Novial was created by Otto Jespersen, who had also been a co-author of Ido. Both languages base their vocabularies primarily on the Germanic and Romance languages but differ grammatically in several important respects. Comparisons among Ido, Novial, and other notable international auxiliary languages have formed an important part of interlinguistic studies. For example, both Ido and Novial were among the languages investigated by the International Auxiliary Language Association (IALA), which developed Interlingua. This article is intended to provide an overview of the salient differences and similarities of Ido and Novial.
In the Phonetic Novial spelling system (1928, 1930) the main differences between the Novial vocabulary and those of other systems come from the suppression of the letters c and z. The letter s plays an important part but tends to distort the visual appearance of some words (sientie = science, sesa = cease, sivil(i) = civil).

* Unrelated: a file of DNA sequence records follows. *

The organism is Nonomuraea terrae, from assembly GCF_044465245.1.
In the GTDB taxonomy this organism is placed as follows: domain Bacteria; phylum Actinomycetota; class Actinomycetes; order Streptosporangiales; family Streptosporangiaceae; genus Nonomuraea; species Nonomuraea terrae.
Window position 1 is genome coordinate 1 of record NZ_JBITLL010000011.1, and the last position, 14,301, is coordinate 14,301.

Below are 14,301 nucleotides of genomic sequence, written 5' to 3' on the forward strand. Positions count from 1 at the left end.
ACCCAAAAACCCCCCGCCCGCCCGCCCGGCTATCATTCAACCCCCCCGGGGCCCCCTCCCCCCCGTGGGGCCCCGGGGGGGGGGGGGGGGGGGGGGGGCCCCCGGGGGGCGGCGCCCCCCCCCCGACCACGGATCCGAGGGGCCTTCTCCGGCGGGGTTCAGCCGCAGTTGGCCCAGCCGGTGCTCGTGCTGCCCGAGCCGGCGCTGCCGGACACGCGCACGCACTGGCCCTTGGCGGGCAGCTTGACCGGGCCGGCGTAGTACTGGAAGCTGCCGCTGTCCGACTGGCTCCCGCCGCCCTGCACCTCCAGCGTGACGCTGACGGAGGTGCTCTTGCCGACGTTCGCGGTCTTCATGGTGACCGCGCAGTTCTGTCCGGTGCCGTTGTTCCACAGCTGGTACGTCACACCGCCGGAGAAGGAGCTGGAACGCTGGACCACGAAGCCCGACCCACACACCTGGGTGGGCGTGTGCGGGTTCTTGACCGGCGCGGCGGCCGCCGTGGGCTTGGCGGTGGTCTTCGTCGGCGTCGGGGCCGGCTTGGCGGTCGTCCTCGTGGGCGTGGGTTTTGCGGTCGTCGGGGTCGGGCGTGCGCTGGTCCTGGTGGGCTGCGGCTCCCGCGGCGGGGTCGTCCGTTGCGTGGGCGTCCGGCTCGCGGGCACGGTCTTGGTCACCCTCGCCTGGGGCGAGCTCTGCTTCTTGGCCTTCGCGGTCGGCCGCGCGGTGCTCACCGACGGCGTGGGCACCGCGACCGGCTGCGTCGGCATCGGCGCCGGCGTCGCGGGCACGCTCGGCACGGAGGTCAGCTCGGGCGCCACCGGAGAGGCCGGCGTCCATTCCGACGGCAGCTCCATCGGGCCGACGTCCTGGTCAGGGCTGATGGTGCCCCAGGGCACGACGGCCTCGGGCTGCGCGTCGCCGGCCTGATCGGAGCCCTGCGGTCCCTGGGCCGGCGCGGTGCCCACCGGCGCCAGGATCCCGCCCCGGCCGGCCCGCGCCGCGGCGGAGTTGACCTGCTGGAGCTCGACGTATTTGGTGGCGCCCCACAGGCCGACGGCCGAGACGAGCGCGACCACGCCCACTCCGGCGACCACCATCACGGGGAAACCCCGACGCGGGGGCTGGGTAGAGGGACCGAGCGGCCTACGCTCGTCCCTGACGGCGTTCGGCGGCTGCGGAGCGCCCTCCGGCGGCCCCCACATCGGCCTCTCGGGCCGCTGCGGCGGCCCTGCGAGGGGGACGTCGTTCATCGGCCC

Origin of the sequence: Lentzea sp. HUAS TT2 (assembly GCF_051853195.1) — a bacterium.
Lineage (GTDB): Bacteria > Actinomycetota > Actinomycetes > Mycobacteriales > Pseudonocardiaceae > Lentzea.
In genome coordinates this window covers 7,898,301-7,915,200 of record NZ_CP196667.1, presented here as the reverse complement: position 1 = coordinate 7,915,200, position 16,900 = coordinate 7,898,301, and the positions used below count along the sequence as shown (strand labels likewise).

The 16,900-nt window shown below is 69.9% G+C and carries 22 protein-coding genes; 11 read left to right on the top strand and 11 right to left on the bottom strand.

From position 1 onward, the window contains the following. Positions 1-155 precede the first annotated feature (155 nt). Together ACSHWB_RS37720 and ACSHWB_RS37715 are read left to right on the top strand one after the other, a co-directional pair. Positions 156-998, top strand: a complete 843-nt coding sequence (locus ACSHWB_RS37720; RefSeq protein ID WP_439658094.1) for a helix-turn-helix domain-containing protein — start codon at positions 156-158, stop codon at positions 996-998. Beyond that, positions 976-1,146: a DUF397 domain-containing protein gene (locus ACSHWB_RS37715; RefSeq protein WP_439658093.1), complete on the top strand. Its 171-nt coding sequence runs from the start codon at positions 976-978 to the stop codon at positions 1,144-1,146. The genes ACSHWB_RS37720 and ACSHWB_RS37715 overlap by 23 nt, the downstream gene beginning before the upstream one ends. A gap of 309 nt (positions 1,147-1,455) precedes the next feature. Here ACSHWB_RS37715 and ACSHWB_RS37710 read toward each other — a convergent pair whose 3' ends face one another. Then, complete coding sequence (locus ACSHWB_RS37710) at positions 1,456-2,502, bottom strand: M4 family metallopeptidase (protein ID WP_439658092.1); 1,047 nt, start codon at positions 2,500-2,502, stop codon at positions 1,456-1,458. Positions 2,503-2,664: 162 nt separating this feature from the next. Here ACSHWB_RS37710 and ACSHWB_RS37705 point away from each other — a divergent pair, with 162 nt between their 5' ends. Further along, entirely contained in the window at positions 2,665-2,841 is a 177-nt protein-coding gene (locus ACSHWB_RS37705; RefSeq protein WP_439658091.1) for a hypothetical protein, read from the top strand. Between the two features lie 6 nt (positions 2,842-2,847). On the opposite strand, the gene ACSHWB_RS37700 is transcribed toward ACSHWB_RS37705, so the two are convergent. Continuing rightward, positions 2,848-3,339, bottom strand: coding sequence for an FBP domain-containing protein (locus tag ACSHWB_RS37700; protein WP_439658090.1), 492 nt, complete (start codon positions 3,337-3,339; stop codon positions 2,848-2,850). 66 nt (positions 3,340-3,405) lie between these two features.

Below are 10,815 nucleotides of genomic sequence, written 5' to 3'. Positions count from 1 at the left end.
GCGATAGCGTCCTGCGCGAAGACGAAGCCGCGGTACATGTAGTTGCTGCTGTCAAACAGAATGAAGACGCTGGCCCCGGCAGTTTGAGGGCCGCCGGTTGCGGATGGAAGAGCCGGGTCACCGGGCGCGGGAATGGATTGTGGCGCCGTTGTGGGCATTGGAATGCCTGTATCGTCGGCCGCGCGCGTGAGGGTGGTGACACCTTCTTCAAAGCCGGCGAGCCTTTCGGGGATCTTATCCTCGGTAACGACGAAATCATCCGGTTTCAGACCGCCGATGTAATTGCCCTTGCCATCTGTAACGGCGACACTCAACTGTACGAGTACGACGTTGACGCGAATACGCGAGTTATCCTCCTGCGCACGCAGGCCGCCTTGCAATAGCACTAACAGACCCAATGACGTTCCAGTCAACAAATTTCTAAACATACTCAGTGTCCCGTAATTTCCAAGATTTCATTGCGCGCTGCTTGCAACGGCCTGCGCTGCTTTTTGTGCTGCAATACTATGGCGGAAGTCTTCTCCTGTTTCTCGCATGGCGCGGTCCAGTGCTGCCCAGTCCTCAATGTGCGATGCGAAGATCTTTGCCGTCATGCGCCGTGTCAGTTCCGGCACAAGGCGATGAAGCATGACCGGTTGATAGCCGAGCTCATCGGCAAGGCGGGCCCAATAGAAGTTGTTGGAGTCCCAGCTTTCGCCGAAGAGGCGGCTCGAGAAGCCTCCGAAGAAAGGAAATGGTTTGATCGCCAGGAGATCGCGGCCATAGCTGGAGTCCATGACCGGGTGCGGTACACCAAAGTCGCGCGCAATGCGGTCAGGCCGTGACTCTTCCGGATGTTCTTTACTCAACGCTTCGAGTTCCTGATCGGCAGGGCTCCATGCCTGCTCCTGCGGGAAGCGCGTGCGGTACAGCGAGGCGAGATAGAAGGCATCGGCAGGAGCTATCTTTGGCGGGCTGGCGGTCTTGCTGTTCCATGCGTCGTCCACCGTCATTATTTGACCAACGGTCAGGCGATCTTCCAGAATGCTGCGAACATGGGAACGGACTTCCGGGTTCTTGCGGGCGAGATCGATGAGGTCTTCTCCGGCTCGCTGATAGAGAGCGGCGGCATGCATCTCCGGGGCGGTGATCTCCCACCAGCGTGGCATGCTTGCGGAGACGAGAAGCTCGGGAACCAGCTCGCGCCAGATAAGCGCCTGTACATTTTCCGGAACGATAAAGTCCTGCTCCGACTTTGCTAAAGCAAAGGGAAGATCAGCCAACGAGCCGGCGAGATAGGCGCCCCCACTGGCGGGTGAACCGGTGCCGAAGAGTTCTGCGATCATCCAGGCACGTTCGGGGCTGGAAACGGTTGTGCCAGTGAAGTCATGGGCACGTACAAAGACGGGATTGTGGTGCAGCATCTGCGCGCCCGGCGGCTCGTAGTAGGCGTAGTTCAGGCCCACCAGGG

The grammars of Novial and Ido differ substantially in the way that the various tenses, moods and voices of verbs are expressed. Both use a combination of auxiliary verbs and verb endings. However, Novial uses many more auxiliary verbs and few endings, while Ido uses only one auxiliary verb and a greater number of verb endings.
As with most international auxiliary languages, all verb forms in Ido and Novial are independent of person (1st, 2nd or 3rd persons) and number (singular or plural).
A PLANNED AUXILIARY LANGUAGE By Henry Jacob, 1947. A detailed comparative study of interlinguistics with full grammatical details of five systems of demonstrated usefulness, Esperanto, Ido, Occidental, Novial, and Latino sine flexione.